Developing an efficient and sustainable biomass supply chain in 5 European Nature Parks

BioEuParks project updates after 2 years from the beginning

February 10, 2015

Now arrived at about half of its operation, the project Bioeuparks takes stock of the situation about the activities carried out and about  the next steps in the program. Below is a summary and of the actions that are being developed by partners. Next appointment will be in Sila National Park for the fourth partners meeting.

Agency for Renewable Resources (GERMANY)
In  the Work Package 3, which is related to the DEVELOPMENT OF SOLID BIOMASS SUPPLY PATHWAY,  the Agency for Renewable Resources is setting the technical basis for facilitating the set-up and management of an environmentally and economically sustainable biomass supply chain. After benchmarking previous projects the research partners established a Common Supply Chain Guideline, which provides the nature parks with a roadmap of how to establish their supply chains. From this point all nature parks worked on their very own localized supply chain plans, leading them to a proper plan of how to set up an economical and sustainable biomass supply chain within their nature park. For the heating season 2014/15 all nature parks managed to establish a biomass heating plant, which is helping to cut CO2 emissions and thereby make a positive impact on the environment and the park itself.
The next step will be to monitor the sustainability criteria, agreed upon by the parks, and the successful establishment of the long-term biomass supply chain in each park. The goal is to have a Common Supply Chain Guideline, which can be used by other nature parks within the EU, in order to make the European heat supply more sustainable as well as help nature parks use their resources in a better way.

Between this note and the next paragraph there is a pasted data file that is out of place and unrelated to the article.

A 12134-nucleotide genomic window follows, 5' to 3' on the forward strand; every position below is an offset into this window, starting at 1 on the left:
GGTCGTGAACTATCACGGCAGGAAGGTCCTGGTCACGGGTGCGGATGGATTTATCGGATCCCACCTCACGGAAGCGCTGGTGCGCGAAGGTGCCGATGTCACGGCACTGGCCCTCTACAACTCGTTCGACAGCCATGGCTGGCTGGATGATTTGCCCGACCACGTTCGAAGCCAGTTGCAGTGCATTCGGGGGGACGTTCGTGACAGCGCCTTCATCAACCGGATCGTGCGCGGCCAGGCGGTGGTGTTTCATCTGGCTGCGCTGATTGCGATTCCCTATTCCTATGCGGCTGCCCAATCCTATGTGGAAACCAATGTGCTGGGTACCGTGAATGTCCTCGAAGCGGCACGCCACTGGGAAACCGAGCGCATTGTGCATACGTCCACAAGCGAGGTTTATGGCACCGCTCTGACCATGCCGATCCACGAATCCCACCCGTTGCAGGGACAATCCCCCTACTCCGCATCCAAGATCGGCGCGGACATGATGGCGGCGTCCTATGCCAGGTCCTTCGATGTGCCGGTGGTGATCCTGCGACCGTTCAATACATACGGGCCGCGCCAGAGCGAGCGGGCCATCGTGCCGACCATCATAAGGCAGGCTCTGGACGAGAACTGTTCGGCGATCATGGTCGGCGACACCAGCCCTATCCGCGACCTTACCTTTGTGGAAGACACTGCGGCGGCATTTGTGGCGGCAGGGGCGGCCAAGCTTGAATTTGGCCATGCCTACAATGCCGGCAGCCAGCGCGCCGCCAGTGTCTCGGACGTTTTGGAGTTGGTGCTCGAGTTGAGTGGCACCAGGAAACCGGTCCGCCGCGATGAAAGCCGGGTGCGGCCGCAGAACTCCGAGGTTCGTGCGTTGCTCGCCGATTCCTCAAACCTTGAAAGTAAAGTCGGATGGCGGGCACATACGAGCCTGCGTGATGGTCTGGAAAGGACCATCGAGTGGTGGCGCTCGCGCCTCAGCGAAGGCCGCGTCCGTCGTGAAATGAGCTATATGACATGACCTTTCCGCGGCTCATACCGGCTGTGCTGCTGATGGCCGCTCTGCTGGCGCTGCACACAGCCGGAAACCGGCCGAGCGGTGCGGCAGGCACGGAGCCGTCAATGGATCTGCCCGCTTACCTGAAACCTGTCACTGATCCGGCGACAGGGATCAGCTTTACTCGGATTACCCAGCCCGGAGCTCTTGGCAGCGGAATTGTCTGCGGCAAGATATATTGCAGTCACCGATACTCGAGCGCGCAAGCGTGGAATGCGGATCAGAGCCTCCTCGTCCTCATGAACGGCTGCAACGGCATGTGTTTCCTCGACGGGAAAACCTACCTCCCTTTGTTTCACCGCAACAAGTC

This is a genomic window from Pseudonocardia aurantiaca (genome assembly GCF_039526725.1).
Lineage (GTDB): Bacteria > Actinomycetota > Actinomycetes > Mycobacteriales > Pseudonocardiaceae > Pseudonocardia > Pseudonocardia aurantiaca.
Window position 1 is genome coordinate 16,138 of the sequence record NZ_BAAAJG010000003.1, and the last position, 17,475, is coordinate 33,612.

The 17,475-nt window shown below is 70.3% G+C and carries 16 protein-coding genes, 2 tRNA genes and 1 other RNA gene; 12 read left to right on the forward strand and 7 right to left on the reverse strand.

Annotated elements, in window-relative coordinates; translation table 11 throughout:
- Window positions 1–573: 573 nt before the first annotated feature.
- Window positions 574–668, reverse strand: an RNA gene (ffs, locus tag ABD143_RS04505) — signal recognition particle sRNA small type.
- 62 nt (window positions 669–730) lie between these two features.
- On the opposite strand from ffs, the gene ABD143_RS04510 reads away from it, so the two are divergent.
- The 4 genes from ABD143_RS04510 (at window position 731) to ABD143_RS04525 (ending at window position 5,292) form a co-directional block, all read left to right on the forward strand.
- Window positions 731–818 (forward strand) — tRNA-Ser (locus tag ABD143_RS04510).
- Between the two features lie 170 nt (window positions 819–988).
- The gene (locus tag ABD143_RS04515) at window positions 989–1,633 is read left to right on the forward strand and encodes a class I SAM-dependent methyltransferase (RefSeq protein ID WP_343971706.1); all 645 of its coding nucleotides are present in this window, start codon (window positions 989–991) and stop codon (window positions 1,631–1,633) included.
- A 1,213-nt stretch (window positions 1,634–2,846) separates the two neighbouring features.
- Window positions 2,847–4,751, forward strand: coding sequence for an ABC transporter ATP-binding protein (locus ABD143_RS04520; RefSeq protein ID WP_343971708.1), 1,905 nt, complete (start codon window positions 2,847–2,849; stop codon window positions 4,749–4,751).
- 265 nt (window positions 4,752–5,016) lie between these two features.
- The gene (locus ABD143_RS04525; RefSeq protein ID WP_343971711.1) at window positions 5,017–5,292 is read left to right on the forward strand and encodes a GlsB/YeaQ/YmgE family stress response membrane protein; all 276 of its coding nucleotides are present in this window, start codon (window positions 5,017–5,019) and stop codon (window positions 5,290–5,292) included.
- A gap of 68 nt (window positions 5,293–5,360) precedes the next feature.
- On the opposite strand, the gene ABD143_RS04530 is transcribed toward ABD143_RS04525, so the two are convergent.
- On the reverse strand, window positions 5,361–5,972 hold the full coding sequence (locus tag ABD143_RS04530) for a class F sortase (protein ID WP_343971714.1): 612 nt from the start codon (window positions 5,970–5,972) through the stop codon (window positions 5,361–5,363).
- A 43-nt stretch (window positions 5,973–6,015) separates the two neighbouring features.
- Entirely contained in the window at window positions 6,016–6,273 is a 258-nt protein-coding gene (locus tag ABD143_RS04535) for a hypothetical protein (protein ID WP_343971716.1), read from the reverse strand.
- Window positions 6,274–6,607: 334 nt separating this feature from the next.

Sila National Park (ITALY)
As established by the project in the first phase, a Localized Supply Chain Plan has been drafted right after the specific meetings. The Plan it is needed to set up the supply chain for local biomasses to be used for heating systems in the structures of the Park (Park house, CTA headquarters, local Museum, etc.).
To completion of the first phase the Park has prepared an invitation for the supply of pellets, which must be coming from the forests within the Park or from less than 50 km, that will be used for boilers  in the Parks facilities and will replace the old GPL boilers.
The actors involved in the activation of the supply chain will be the stakeholders who participated in the specific meetings, in particular a forest enterprise, a forest owner and a service provider will be engaged.
The role of the Sila National Parks will be the monitoring of all the steps, also eventually running accredited tests of the product supplied for consistency criteria. The Park will also check all the processing steps in the woods and during the production of pellets. Each visit will be reported and countersigned by the supplier.
In the second phase of the project, an improvement of the short chain will be launched, involving tourism operators that use in their facilities heating and/or fired CHP biomass from virgin wood. To do that the Park has already sent a letter to operators to take a census of existing facilities and to gather signatures regarding the enlargement of the short chain.

Danube Ipoly National Park (HUNGARY)